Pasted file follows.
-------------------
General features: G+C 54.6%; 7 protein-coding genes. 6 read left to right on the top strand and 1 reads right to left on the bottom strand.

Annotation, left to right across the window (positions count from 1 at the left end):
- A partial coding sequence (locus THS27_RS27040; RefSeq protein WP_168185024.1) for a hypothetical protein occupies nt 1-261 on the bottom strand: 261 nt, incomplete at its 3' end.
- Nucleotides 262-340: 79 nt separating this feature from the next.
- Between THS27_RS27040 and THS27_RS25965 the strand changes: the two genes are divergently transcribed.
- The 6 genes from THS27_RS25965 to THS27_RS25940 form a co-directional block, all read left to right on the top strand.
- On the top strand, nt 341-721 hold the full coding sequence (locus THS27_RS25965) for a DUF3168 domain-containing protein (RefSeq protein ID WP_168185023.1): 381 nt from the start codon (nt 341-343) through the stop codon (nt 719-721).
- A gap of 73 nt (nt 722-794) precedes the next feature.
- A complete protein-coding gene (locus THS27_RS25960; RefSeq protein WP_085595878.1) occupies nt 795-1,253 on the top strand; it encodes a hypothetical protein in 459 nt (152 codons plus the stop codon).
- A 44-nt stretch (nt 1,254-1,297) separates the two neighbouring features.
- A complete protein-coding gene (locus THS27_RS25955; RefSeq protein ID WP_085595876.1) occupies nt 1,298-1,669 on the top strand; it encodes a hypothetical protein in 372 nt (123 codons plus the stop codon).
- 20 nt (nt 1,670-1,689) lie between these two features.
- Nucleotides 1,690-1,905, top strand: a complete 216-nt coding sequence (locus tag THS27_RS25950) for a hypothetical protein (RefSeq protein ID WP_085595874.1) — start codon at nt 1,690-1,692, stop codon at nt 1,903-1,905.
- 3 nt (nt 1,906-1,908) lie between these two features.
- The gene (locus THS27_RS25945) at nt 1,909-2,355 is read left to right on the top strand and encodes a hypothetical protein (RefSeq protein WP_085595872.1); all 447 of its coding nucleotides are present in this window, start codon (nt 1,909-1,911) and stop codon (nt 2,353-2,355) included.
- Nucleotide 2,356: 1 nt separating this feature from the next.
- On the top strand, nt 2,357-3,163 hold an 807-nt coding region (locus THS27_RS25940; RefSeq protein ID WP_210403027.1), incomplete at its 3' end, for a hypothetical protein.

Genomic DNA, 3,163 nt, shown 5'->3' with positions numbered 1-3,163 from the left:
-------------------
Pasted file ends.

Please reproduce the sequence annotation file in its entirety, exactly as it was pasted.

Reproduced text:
General features: G+C 54.6%; 7 protein-coding genes. 6 read left to right on the top strand and 1 reads right to left on the bottom strand.

Annotation, left to right across the window (positions count from 1 at the left end):
- A partial coding sequence (locus THS27_RS27040; RefSeq protein WP_168185024.1) for a hypothetical protein occupies nt 1-261 on the bottom strand: 261 nt, incomplete at its 3' end.
- Nucleotides 262-340: 79 nt separating this feature from the next.
- Between THS27_RS27040 and THS27_RS25965 the strand changes: the two genes are divergently transcribed.
- The 6 genes from THS27_RS25965 to THS27_RS25940 form a co-directional block, all read left to right on the top strand.
- On the top strand, nt 341-721 hold the full coding sequence (locus THS27_RS25965) for a DUF3168 domain-containing protein (RefSeq protein ID WP_168185023.1): 381 nt from the start codon (nt 341-343) through the stop codon (nt 719-721).
- A gap of 73 nt (nt 722-794) precedes the next feature.
- A complete protein-coding gene (locus THS27_RS25960; RefSeq protein WP_085595878.1) occupies nt 795-1,253 on the top strand; it encodes a hypothetical protein in 459 nt (152 codons plus the stop codon).
- A 44-nt stretch (nt 1,254-1,297) separates the two neighbouring features.
- A complete protein-coding gene (locus THS27_RS25955; RefSeq protein ID WP_085595876.1) occupies nt 1,298-1,669 on the top strand; it encodes a hypothetical protein in 372 nt (123 codons plus the stop codon).
- 20 nt (nt 1,670-1,689) lie between these two features.
- Nucleotides 1,690-1,905, top strand: a complete 216-nt coding sequence (locus tag THS27_RS25950) for a hypothetical protein (RefSeq protein ID WP_085595874.1) — start codon at nt 1,690-1,692, stop codon at nt 1,903-1,905.
- 3 nt (nt 1,906-1,908) lie between these two features.
- The gene (locus THS27_RS25945) at nt 1,909-2,355 is read left to right on the top strand and encodes a hypothetical protein (RefSeq protein WP_085595872.1); all 447 of its coding nucleotides are present in this window, start codon (nt 1,909-1,911) and stop codon (nt 2,353-2,355) included.
- Nucleotide 2,356: 1 nt separating this feature from the next.
- On the top strand, nt 2,357-3,163 hold an 807-nt coding region (locus THS27_RS25940; RefSeq protein ID WP_210403027.1), incomplete at its 3' end, for a hypothetical protein.

Genomic DNA, 3,163 nt, shown 5'->3' with positions numbered 1-3,163 from the left: